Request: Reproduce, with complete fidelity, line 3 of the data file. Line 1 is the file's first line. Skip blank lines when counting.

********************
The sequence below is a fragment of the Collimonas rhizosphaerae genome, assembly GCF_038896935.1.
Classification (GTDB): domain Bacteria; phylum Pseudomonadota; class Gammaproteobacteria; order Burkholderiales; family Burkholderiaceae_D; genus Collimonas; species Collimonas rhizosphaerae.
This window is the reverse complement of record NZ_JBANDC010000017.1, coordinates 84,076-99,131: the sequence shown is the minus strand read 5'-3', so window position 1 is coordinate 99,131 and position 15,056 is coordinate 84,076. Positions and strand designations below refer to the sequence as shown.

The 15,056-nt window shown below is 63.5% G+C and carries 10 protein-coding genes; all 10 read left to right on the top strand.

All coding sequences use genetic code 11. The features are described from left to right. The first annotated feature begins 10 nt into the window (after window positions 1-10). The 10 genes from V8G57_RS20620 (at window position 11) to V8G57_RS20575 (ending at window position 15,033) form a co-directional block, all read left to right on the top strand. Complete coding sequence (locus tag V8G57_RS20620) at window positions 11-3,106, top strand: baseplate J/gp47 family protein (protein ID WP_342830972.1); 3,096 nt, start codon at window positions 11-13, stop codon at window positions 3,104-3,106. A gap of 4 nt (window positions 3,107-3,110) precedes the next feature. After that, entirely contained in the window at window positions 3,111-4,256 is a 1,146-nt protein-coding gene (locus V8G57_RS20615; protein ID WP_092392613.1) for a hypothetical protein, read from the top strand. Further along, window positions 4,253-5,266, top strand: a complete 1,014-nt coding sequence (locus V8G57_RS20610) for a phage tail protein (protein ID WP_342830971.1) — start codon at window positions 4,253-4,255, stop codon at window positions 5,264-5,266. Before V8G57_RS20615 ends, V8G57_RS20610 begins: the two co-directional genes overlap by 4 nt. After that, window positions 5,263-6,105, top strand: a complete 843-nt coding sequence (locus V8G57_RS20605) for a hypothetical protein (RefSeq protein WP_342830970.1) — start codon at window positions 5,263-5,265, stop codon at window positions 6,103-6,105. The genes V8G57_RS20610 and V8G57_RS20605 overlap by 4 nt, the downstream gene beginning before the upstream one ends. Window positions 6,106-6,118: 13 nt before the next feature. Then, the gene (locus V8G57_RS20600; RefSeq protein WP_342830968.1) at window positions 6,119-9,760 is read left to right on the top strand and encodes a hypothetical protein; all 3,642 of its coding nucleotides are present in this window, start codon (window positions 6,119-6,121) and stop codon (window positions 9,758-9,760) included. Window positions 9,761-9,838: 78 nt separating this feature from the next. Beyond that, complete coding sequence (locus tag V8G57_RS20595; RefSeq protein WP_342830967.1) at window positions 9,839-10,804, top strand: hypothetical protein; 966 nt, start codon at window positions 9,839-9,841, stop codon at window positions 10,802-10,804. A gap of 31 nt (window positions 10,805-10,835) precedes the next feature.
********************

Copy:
This window is the reverse complement of record NZ_JBANDC010000017.1, coordinates 84,076-99,131: the sequence shown is the minus strand read 5'-3', so window position 1 is coordinate 99,131 and position 15,056 is coordinate 84,076. Positions and strand designations below refer to the sequence as shown.